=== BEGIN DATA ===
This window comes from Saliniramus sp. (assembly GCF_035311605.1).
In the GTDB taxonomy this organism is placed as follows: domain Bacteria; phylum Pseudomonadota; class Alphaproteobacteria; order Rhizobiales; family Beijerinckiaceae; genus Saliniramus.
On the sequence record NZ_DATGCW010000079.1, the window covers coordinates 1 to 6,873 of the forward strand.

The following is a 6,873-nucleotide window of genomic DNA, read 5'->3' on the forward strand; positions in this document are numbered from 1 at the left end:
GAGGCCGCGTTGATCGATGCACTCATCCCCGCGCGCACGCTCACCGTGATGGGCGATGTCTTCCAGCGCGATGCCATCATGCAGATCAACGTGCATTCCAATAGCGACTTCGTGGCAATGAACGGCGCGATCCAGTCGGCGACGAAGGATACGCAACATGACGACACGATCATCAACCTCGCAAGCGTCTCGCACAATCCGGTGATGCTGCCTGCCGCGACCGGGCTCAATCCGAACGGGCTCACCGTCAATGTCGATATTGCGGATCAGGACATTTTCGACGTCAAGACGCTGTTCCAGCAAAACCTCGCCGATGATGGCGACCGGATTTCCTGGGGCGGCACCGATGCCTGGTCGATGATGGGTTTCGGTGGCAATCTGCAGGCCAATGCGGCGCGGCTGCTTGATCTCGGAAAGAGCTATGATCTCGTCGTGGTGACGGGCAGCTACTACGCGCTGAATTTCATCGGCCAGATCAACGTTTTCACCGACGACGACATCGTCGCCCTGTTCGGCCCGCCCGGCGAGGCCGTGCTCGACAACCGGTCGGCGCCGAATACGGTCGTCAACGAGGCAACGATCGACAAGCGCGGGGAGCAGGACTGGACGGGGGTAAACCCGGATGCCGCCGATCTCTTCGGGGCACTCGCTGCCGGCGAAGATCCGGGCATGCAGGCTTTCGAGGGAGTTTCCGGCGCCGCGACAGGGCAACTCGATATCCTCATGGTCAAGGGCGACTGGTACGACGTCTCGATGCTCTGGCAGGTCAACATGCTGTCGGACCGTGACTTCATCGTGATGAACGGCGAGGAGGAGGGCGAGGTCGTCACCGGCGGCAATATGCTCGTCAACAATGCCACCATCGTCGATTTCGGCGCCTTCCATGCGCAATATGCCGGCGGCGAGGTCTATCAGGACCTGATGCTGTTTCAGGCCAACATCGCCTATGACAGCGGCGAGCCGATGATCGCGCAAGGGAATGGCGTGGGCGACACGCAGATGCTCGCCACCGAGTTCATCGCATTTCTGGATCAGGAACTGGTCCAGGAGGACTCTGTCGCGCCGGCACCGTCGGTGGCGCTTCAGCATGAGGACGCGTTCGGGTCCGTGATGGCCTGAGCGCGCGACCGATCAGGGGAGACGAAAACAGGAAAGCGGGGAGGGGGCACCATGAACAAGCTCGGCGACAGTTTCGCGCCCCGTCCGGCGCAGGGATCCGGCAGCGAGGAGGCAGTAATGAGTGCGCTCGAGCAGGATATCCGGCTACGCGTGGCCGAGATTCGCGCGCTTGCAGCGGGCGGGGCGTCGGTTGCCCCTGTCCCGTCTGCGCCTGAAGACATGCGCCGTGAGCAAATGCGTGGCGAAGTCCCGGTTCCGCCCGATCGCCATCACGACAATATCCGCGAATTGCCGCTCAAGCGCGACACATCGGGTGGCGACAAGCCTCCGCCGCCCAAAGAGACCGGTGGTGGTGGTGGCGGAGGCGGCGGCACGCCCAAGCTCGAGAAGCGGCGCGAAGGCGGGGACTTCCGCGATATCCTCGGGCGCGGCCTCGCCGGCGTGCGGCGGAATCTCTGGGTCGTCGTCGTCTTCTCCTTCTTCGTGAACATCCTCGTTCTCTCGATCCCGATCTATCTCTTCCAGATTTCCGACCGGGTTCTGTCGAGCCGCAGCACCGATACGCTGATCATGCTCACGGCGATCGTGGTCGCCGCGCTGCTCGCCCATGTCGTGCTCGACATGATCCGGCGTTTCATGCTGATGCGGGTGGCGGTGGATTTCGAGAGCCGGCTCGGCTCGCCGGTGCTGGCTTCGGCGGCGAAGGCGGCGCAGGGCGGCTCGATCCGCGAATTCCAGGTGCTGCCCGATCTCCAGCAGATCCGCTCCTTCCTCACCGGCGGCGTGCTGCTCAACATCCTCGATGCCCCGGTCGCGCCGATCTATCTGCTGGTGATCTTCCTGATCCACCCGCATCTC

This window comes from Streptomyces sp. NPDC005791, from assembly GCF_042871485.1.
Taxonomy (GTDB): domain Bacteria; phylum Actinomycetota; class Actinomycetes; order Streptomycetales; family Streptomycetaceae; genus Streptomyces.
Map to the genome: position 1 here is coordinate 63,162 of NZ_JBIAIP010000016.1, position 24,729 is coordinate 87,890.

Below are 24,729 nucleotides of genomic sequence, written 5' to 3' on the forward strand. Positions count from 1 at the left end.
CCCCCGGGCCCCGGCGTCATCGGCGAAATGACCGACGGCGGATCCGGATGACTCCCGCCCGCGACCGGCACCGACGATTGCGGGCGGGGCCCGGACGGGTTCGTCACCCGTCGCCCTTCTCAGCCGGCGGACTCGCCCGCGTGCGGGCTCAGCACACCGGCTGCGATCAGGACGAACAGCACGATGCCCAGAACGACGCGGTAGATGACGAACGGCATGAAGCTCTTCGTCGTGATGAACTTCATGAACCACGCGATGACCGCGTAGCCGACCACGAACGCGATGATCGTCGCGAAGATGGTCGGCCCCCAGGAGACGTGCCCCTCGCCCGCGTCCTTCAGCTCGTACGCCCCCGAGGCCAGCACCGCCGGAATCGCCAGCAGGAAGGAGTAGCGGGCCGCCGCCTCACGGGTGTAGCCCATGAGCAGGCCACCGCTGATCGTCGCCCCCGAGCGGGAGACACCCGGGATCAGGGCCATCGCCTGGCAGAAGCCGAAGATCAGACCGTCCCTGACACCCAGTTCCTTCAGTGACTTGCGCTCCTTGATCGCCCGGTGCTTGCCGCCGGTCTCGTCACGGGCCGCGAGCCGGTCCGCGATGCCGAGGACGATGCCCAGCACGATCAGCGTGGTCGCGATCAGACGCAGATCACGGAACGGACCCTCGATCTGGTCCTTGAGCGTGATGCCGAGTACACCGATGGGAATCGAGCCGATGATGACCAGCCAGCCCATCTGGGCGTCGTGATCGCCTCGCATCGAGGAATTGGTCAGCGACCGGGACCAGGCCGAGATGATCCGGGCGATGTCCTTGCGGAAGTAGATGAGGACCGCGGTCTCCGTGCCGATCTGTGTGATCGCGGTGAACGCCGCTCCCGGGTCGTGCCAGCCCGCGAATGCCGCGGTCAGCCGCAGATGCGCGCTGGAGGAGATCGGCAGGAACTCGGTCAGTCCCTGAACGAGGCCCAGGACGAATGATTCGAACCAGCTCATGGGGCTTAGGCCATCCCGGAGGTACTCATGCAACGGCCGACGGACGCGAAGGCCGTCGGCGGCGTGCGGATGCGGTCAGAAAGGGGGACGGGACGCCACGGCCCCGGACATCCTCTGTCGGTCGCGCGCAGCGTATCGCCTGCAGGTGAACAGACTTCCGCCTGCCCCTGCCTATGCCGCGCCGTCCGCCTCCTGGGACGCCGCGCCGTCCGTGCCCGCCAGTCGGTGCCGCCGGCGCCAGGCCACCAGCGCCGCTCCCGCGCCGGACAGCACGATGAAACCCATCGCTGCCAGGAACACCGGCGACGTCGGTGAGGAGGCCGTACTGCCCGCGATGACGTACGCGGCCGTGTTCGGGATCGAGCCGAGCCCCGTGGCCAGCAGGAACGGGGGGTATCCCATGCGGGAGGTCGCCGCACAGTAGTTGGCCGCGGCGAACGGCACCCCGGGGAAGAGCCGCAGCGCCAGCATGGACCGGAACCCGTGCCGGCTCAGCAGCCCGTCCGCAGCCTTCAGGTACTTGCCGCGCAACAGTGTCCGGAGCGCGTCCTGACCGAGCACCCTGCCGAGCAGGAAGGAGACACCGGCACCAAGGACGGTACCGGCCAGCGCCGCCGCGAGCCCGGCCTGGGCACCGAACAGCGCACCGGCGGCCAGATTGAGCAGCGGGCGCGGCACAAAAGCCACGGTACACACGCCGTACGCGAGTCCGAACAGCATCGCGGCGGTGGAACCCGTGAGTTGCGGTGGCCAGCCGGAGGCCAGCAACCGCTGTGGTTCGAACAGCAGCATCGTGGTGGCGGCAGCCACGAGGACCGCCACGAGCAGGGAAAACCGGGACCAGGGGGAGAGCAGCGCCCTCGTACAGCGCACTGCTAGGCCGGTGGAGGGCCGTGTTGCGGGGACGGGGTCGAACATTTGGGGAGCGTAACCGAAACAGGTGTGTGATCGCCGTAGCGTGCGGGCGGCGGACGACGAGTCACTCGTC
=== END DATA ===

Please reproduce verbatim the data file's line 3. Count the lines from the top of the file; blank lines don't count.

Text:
On the sequence record NZ_DATGCW010000079.1, the window covers coordinates 1 to 6,873 of the forward strand.